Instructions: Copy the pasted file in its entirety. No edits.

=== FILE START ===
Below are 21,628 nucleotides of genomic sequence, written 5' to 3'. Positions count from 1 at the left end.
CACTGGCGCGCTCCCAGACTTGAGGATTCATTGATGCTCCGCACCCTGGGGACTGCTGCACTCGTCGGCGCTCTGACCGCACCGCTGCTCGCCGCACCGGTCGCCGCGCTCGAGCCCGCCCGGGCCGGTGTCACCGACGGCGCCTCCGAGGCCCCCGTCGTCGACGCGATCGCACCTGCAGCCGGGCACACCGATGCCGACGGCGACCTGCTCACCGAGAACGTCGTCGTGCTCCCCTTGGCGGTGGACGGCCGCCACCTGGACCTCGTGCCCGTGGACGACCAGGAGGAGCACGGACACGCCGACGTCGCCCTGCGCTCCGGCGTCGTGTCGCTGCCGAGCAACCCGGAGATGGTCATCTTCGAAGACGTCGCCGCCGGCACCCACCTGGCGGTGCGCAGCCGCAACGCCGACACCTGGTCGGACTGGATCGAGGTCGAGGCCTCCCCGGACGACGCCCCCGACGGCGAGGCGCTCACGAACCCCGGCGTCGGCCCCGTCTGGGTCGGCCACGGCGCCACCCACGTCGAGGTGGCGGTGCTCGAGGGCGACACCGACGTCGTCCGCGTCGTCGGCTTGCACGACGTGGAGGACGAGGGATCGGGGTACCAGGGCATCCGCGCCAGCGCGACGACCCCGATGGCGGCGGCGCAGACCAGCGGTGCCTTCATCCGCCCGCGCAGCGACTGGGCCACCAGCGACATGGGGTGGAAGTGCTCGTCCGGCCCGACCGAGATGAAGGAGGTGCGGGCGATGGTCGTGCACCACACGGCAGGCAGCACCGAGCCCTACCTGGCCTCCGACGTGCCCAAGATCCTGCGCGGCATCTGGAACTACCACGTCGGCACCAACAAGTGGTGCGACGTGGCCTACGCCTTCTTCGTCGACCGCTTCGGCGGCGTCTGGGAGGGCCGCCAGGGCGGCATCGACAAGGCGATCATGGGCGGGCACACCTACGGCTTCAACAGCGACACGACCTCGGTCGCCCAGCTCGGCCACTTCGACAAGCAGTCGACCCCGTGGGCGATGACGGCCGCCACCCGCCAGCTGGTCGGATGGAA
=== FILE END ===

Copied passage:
Below are 21,628 nucleotides of genomic sequence, written 5' to 3'. Positions count from 1 at the left end.
CACTGGCGCGCTCCCAGACTTGAGGATTCATTGATGCTCCGCACCCTGGGGACTGCTGCACTCGTCGGCGCTCTGACCGCACCGCTGCTCGCCGCACCGGTCGCCGCGCTCGAGCCCGCCCGGGCCGGTGTCACCGACGGCGCCTCCGAGGCCCCCGTCGTCGACGCGATCGCACCTGCAGCCGGGCACACCGATGCCGACGGCGACCTGCTCACCGAGAACGTCGTCGTGCTCCCCTTGGCGGTGGACGGCCGCCACCTGGACCTCGTGCCCGTGGACGACCAGGAGGAGCACGGACACGCCGACGTCGCCCTGCGCTCCGGCGTCGTGTCGCTGCCGAGCAACCCGGAGATGGTCATCTTCGAAGACGTCGCCGCCGGCACCCACCTGGCGGTGCGCAGCCGCAACGCCGACACCTGGTCGGACTGGATCGAGGTCGAGGCCTCCCCGGACGACGCCCCCGACGGCGAGGCGCTCACGAACCCCGGCGTCGGCCCCGTCTGGGTCGGCCACGGCGCCACCCACGTCGAGGTGGCGGTGCTCGAGGGCGACACCGACGTCGTCCGCGTCGTCGGCTTGCACGACGTGGAGGACGAGGGATCGGGGTACCAGGGCATCCGCGCCAGCGCGACGACCCCGATGGCGGCGGCGCAGACCAGCGGTGCCTTCATCCGCCCGCGCAGCGACTGGGCCACCAGCGACATGGGGTGGAAGTGCTCGTCCGGCCCGACCGAGATGAAGGAGGTGCGGGCGATGGTCGTGCACCACACGGCAGGCAGCACCGAGCCCTACCTGGCCTCCGACGTGCCCAAGATCCTGCGCGGCATCTGGAACTACCACGTCGGCACCAACAAGTGGTGCGACGTGGCCTACGCCTTCTTCGTCGACCGCTTCGGCGGCGTCTGGGAGGGCCGCCAGGGCGGCATCGACAAGGCGATCATGGGCGGGCACACCTACGGCTTCAACAGCGACACGACCTCGGTCGCCCAGCTCGGCCACTTCGACAAGCAGTCGACCCCGTGGGCGATGACGGCCGCCACCCGCCAGCTGGTCGGATGGAA